Take the 2-minute tour ×
Stack Overflow is a question and answer site for professional and enthusiast programmers. It's 100% free, no registration required.

I want to define a function in C language which can take an unlimited number of arguments of any datatype. For example: printf(), scanf(), etc.

Any idea on this?

share|improve this question
7  
*Note: Probably best avoided where possible... –  Billy ONeal Dec 30 '10 at 3:27
    
@Billy: Totally agree. :) –  Mehrdad Dec 30 '10 at 3:29
    
you cannot write a function which can take an "unlimited" number of arguments. There is always some upper limit. What you probably meant is, "variable" number of arguments. –  Nawaz Dec 30 '10 at 8:31

4 Answers 4

up vote 5 down vote accepted

To use variable number of arguments in C you need to include the header

#include <stdarg.h>

printf() in C is an example of function that takes variable number of arguments.

int printf(const char *fmt, ...)

More info here

share|improve this answer

Declare the function as taking a ... last argument. You'll need to use the macros from <stdarg.h> to access the arguments as a va_list.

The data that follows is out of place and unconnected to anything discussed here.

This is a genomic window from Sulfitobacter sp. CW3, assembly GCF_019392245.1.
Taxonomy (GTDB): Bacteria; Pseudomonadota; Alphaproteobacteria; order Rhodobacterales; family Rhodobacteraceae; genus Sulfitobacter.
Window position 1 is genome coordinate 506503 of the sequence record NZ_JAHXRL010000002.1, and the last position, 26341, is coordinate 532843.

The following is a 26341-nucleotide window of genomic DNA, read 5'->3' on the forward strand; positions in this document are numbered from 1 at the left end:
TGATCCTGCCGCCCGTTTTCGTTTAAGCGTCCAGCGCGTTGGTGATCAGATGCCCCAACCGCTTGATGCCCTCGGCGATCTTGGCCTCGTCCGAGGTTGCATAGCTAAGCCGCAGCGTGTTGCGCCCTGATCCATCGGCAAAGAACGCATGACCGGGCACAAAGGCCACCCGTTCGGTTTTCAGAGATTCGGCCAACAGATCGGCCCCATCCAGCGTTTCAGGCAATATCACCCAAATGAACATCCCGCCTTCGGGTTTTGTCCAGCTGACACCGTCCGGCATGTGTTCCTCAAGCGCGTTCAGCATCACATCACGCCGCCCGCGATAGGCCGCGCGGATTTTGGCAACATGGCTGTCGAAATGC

If you just want something "like printf, but with a little extra behavior", then you can pass the va_list to vprintf, vfprintf, or vsprintf.

#include <stdarg.h>
#include <stdio.h>
#include <time.h>

#ifdef __GNUC__
    __attribute__((format(printf, 1, 2)))
#endif
void PrintErrorMsg(const char* fmt, ...)
{
    time_t     now; 
    char       buffer[20];
    va_list    args;

    va_start(args, fmt);
    time(&now);
    strftime(buffer, sizeof(buffer), "%Y-%m-%d %H:%M:%S", gmtime(&now));
    fprintf(stderr, "[%s] ", buffer);
    vfprintf(stderr, fmt, args);
    fputc('\n', stderr);
    va_end(args);
}
share|improve this answer
void printf(char* format, ...)
{
}

Look up Variadic Functions and varargs.h or stdarg.h (depending on the compiler).

share|improve this answer
4  
There shouldn't be any compiler still in use that still requires <varargs.h>; all modern compilers (meaning less than about 10 years old) support <stdarg.h> and new code should only use that. Note that some compilers no longer support <varargs.h>; I think I encountered this on HP-UX (by accident). –  Jonathan Leffler Dec 30 '10 at 3:30

See the <stdarg.h> header and related documentation.

share|improve this answer

Your Answer

 
discard

By posting your answer, you agree to the privacy policy and terms of service.

Not the answer you're looking for? Browse other questions tagged or ask your own question.